Tai Chi is a very gentle form of exercise, consisting of very slow, very deliberate movements, almost like meditation. These movements are very relaxing and a good way to relieve stress.

The Harvard Women’s Health Watch describes why Tai Chi is different from other forms of exercise, and why anyone can do it:

The movements are usually circular and never forced, the muscles are relaxed rather than tensed, the joints are not fully extended or bent, and connective tissues are not stretched. Tai chi can be easily adapted for anyone, from the most fit to people confined to wheelchairs or recovering from surgery.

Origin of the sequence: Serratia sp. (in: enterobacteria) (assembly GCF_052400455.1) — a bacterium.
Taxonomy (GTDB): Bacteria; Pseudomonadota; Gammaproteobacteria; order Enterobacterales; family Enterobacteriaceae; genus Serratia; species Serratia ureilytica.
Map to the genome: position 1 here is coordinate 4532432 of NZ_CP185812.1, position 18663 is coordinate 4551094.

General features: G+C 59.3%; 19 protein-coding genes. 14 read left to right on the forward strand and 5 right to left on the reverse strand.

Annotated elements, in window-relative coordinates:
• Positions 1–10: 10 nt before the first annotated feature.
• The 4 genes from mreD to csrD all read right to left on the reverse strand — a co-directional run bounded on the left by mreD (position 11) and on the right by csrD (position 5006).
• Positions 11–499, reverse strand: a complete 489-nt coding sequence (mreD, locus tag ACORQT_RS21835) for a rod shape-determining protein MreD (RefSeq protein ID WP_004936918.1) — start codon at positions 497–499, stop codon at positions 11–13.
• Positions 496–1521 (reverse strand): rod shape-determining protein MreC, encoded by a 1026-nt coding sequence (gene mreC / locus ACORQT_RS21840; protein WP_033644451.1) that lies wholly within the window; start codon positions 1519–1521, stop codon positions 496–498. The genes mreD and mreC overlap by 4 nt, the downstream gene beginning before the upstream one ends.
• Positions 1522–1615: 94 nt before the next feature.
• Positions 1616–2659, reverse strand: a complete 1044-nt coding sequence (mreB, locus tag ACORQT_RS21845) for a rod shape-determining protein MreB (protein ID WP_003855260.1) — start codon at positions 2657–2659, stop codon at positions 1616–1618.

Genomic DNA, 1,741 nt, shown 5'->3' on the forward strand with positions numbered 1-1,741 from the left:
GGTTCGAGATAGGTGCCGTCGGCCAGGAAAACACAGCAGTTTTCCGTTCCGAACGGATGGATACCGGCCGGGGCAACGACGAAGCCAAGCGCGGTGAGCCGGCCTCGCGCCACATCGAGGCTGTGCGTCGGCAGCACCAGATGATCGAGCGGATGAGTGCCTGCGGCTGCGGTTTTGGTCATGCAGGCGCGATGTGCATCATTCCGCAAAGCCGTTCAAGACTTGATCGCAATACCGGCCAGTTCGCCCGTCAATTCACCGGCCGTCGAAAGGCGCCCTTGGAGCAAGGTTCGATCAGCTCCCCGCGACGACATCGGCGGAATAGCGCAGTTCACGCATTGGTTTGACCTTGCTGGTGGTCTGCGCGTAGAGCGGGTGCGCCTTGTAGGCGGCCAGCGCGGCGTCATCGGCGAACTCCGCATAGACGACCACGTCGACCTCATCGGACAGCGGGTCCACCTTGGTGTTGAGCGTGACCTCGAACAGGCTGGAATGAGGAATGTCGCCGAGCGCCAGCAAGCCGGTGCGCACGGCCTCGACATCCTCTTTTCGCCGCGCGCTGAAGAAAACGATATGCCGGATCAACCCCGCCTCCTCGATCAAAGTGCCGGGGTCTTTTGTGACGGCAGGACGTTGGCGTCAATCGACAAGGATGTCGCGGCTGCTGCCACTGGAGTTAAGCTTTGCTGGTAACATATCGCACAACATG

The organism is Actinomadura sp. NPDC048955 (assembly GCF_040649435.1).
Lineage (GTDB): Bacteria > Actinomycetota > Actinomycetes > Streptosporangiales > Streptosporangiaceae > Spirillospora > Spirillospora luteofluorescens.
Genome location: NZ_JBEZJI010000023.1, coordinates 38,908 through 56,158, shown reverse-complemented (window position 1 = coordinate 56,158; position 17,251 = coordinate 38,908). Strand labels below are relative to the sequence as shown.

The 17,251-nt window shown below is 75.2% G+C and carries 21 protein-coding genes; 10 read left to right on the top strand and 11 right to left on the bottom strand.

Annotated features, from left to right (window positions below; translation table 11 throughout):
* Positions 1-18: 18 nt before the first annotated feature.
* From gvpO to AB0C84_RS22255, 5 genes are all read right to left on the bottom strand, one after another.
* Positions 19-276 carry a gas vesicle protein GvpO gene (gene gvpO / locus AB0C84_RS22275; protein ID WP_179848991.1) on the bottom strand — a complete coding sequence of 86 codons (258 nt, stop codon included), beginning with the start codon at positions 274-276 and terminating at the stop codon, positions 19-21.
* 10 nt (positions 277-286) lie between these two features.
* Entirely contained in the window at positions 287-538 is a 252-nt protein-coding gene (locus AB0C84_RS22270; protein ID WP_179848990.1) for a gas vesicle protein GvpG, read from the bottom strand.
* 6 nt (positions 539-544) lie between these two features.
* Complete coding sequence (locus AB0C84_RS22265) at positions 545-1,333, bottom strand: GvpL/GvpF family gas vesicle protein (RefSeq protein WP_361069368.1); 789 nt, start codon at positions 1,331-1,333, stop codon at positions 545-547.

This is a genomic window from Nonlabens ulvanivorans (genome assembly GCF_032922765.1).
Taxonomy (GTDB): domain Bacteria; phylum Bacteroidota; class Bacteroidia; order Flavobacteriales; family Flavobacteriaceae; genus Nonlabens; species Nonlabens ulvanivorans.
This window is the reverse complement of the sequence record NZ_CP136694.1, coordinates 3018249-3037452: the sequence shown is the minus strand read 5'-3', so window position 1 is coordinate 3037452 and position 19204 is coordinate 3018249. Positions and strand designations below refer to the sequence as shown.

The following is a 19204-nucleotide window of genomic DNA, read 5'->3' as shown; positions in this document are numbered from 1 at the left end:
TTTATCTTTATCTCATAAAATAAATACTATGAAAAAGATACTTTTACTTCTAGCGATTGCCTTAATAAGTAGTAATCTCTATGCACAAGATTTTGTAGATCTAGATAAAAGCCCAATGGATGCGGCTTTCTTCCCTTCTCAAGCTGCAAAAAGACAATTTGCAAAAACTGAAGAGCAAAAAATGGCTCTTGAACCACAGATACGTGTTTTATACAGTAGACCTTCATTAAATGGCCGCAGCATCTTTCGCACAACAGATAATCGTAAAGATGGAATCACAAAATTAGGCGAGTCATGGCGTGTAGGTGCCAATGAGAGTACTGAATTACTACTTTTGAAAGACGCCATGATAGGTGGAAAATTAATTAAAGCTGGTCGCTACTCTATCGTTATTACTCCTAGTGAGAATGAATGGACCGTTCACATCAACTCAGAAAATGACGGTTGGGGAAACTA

But it’s not just for relaxation. Tai Chi is good for improving muscle strength, flexibility, balance, and some aerobic conditioning.

The Health Benefits of Tai Chi

“A growing body of carefully conducted research is building a compelling case for tai chi as an adjunct to standard medical treatment for the prevention and rehabilitation of many conditions commonly associated with age,” says Peter M. Wayne, assistant professor of medicine at Harvard Medical School and director of the Tai Chi and Mind-Body Research Program at Harvard Medical School’s Osher Research Center.

Studies are showing that, in conjunction with medical treatment, Tai Chi may be helpful for arthritis, bone density conditions, breast cancer, heart disease, Parkinson’s, hypertension, sleep problems, and stroke.

Given that list, is there any way you cannot benefit from Tai Chi? Check out a local class or search for easy workouts on Youtube and find out!